After Death |

The Shooter Who Survived the Munich Olympics Massacre, but Was Traumatized Until the End

Henry Hershkovitz, athlete and clockmaker, carried the flag at the opening of the Olympic Games. He survived the massacre of 11 teammates, but their deaths weighed on him – until his own clock stopped ticking, at age 95

Ido Rakovsky
Ido Rakovsky
Israeli marksman Henry Hershkovitz bearing the Israeli flag at the opening of the 1972 Summer Olympics in Munich
Sharpshooter Henry Hershkovitz bearing the Israeli flag at the opening of the 1972 Summer Olympics in Munich. “Dad kept going,” daughter Ronit Hershkovitz says.Credit: AFP
Ido Rakovsky
Ido Rakovsky

The images of Henry Hershkovitz marching with the Israeli flag at the opening ceremony of the Munich 1972 Summer Olympic Games are etched in the memory of every Israeli. That was the last time the Israeli delegation was seen as group before the event that changed Israeli and Olympic sports forever.

Hershkovitz, who died March 12 at the age of 95, was one of the survivors of the massacre that claimed the lives of 11 Israeli athletes in Munich. His story, in a way, encapsulates that of many Israelis – encompassing aliyah, war, Zionism and family.

West German police wearing sweatsuits climb on the roof of the Munich Olympic village building where members of the Israeli Olympic team were held hostage by Palestinian terrorists.Credit: AP

Hershkovitz was born in Romania in 1927 to a family of clockmakers. His daughter, Ronit Hershkovitz, tells Haaretz that her father used to join his grandfather, clockmaker to the king of Romania, when he went to the palace to wind the springs of the clocks there. A young Jew growing up as World War II broke out, Hershkovitz was placed in a labor camp by day, but concurrently developed a hobby: marksmanship. Thanks to that he was drafted upon reaching maturity as an officer in the Romanian army, where he was posted to the sharpshooters' unit.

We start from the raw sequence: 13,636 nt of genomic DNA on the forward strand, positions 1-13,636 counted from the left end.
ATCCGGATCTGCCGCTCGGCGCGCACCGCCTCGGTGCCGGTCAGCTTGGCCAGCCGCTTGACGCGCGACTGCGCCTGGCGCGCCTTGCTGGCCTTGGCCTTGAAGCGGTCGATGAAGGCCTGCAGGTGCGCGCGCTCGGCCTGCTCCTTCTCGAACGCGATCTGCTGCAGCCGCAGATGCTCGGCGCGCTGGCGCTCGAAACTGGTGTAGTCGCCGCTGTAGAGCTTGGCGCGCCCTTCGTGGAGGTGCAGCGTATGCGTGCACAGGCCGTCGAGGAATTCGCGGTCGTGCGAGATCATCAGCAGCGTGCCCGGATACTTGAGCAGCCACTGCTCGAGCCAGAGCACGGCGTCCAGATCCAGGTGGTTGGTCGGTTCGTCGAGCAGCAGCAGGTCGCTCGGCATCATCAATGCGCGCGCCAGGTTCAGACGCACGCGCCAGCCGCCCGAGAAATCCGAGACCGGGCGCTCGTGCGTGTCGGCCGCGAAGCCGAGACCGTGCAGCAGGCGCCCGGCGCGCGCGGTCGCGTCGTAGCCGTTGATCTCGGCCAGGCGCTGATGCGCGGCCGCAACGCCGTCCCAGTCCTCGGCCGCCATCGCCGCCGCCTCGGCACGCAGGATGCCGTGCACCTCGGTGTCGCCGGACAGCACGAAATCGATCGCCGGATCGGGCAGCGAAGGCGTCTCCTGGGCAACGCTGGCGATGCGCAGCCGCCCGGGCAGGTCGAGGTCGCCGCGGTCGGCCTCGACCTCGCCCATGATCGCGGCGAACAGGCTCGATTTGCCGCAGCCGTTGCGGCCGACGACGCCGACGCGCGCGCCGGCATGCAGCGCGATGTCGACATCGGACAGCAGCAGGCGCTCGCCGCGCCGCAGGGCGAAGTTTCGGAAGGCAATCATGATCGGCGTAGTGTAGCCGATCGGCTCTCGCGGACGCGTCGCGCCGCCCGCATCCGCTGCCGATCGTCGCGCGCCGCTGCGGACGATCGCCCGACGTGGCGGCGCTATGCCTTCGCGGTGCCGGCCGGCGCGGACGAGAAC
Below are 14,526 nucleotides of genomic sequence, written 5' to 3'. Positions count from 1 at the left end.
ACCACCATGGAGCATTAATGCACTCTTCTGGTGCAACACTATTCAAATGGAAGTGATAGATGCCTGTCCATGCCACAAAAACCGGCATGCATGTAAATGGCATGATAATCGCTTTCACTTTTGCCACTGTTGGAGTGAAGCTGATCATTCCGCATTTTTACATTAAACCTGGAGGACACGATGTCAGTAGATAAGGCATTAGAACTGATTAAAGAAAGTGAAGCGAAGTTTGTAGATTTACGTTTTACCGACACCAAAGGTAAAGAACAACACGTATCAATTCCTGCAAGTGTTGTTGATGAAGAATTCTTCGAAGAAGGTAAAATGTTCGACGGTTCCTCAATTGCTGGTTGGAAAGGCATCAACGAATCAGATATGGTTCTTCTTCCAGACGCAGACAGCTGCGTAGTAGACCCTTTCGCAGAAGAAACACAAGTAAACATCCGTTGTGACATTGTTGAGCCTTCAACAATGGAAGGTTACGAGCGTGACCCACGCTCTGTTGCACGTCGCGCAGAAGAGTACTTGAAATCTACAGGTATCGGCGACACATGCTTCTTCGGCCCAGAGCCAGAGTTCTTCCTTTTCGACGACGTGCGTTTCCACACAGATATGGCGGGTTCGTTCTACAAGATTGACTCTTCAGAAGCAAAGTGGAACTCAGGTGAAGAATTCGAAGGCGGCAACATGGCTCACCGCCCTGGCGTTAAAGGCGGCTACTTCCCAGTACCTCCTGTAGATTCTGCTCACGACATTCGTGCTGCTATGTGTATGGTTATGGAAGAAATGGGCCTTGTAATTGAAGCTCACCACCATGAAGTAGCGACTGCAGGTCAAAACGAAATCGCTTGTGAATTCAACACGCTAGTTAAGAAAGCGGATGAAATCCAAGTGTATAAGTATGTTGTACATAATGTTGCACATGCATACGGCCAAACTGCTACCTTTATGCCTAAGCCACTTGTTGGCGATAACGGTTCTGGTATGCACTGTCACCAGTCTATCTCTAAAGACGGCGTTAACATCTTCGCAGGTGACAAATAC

Thanks to his involvement in Romania's Jewish community, he met his wife Sadie, a gymnast, who in time would become an international gymnastics judge, handing out scores to Olympian sensation Nadia Comaneci, among others.

In 1965 the couple immigrated to Israel “and immediately had good friends thanks to the sharpshooting,” daughter Ronit says. Two years after their arrival, the two went to Switzerland where Hershkovitz underwent training conducted by Swiss watchmaker Omega. Upon their return, he continued to work for the company for a short while, before opening a watch shop on Ben Yehuda Street in Tel Aviv. He was still working their until this past December.

“All sorts of people who had bought old watches would bring them in to him for repairs,” she explains. “He had the patience to get parts, to find catalogs on the internet and order parts from China and from e-Bay. Even during the shiva someone called and asked 'Why isn’t the store open?'”